Stimulus -> Response? No It’s Stimulus -> Moment -> Response

Des once told me that there is a moment between stimulus and response and how we use that moment will determine what type of people we are and the quality of choices that we make. He said that once you realize that there is a period of time, you can then work to expand it and make more logical decisions instead of emotional reactions. That was a few years ago. It made logical sense at the time but it making practical sense has been long time in coming.

Well, yesterday I caught myself almost getting angry and in the moment when I realized the rage was building, I stopped and asked myself the question “why are you getting angry about this?” I was boiling water for tea and left the kettle in the kitchen. When I came back a few minutes later, I didn’t realize that someone had used the water and just turned the kettle on again to make sure the water was hot. If you didn’t know, it’s better for kettles if they have water in them when they are on. Nothing bad happened but I was told that you need to make sure there is water in the kettle before you turn it on.

I don’t know why, but having someone tell me this really got under my skin. It bothered me so much that I actually took the moment to try and figure out why it bothered me. My internal reaction was so strong that my initial guess what that I felt that someone was attacking me personally and unjustly. I asked myself what I was afraid of and why the words “you need to run it with water in it because it’ll break otherwise” caused such a visceral response. As I talked myself through it I realized that my interpretation of the sentence was what was causing the problem. I heard a lot of stuff that wasn’t said and I had started to react to that. I made assumptions about what the person was implying and didn’t stick with just the facts.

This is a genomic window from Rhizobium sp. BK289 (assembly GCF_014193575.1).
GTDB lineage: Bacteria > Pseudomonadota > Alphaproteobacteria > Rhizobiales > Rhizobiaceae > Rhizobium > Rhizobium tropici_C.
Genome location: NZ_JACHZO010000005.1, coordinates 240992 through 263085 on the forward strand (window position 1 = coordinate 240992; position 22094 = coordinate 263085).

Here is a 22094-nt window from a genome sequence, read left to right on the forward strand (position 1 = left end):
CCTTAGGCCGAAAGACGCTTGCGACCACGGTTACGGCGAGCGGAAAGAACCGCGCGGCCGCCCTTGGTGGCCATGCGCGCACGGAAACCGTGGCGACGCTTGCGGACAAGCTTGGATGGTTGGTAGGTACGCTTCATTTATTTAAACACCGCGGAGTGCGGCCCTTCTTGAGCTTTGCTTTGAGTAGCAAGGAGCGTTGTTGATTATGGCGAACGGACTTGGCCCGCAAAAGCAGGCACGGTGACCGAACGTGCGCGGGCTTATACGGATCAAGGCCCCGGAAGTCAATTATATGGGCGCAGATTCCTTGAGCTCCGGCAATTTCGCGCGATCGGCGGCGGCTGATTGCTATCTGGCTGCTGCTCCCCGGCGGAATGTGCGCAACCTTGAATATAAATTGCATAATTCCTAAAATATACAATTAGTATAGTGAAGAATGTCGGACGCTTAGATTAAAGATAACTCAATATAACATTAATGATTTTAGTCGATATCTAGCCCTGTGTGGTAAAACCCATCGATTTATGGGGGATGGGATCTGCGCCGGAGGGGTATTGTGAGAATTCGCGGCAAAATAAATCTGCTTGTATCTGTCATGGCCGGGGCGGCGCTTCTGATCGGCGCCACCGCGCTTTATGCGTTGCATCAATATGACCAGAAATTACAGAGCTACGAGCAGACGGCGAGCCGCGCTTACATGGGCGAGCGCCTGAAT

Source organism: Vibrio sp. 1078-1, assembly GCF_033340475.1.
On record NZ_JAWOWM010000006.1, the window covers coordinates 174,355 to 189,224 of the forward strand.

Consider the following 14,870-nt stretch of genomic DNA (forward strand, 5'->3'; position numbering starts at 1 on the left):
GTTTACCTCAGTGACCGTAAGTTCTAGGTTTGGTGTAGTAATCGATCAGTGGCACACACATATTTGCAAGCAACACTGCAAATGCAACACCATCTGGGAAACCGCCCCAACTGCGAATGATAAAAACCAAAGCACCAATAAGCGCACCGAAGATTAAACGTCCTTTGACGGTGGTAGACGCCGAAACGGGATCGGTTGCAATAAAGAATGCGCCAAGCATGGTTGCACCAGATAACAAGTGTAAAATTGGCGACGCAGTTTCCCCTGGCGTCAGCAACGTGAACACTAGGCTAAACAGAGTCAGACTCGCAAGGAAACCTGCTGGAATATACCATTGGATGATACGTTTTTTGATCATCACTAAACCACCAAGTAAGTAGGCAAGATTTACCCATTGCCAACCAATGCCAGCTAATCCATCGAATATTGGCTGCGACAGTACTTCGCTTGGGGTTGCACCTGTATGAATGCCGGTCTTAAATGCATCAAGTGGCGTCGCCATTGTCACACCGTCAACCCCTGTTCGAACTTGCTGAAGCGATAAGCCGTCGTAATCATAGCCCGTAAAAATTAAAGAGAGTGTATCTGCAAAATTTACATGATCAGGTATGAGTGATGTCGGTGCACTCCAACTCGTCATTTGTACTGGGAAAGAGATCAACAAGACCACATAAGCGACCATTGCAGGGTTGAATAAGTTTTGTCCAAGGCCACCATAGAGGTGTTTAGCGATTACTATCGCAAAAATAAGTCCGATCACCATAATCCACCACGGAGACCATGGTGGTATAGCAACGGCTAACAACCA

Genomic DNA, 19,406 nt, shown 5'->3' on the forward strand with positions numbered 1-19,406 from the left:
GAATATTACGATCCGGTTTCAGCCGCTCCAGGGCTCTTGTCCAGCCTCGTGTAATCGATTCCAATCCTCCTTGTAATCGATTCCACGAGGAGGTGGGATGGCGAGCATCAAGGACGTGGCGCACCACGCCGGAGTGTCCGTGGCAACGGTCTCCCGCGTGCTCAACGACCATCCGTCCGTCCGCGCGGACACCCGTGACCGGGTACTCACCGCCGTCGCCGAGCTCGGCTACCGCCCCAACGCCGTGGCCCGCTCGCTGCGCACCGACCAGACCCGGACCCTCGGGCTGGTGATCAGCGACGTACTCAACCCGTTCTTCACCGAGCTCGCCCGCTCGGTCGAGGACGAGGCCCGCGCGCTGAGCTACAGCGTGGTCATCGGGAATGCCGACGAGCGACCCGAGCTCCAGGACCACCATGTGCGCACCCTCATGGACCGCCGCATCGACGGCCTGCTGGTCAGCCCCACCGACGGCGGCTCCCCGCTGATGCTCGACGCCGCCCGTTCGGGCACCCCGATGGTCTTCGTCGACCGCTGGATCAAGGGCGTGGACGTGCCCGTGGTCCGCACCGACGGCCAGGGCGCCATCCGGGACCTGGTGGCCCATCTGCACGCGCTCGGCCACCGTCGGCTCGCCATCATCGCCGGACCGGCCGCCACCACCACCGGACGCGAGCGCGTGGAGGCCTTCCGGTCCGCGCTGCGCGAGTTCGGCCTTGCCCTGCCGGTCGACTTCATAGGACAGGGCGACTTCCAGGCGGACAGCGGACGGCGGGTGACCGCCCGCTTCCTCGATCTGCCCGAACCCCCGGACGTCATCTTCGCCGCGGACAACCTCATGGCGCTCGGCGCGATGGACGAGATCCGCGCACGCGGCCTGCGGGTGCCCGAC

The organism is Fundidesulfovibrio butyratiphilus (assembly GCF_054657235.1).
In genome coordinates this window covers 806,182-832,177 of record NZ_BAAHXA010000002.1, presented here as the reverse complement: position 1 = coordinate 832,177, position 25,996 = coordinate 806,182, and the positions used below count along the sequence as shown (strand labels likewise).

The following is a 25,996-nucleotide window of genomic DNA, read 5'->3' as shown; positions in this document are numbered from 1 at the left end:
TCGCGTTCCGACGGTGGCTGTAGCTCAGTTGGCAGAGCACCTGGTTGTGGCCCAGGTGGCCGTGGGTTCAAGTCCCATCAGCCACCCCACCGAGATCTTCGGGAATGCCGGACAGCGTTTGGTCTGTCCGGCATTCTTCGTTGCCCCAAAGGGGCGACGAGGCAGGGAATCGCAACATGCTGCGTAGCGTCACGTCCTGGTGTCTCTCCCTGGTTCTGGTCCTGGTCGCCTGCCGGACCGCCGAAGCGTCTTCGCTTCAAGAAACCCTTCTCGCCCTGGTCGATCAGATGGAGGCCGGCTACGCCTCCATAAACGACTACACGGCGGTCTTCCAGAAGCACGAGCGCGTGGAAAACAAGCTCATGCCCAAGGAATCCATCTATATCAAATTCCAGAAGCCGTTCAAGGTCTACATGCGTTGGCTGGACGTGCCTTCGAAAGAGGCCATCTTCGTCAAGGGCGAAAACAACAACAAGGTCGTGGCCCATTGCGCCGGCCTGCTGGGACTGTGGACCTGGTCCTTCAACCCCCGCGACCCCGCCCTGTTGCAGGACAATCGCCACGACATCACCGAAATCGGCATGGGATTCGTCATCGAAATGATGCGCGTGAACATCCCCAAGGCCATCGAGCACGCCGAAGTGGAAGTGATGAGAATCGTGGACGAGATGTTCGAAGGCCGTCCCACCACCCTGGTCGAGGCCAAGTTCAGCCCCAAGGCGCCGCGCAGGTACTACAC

The fact was, I ran the kettle with very little water in it and that will ruin a kettle.

What I took out of the comment “you need to run it with water in it because it’ll break otherwise” was a negative value judgement about me and my intelligence. The person was saying that I didn’t know how to use a kettle, that I was too stupid to figure it out and that I always did that type of thing. I don’t think my response would have been out of line if I had actually been told that I was stupid but, that wasn’t what was said. The other person stated a fact because they saw me doing something that didn’t make any sense. Which is fair because they hadn’t seen the other person slip in and use the water while I was out of the room.

What was odd about yesterday was how quickly I stopped the anger from building and tracked down its source. Normally the reaction takes hold and I’m left to let it run its course, only to figure it out later. This time I KNEW the rage feeling wasn’t appropriate so I checked out of the process and took a moment to identify what I was feeling, why I usually feel that way and how I took what was said to me as I did.

It was kind of cool because I stopped the emotional reaction dead in its tracks. It’s one of the first times that I’ve been able to grab hold of it mid process, engage it and take corrective actions to stop it from continuing. I’m also very happy to have identified my reactive tendency towards taking neutral comments as criticisms. Taken together, it’s a big step forward in my awareness of what is going on unconsciously in my brain.

Des was right about the existence of that moment of time, now I start to work on lengthening it.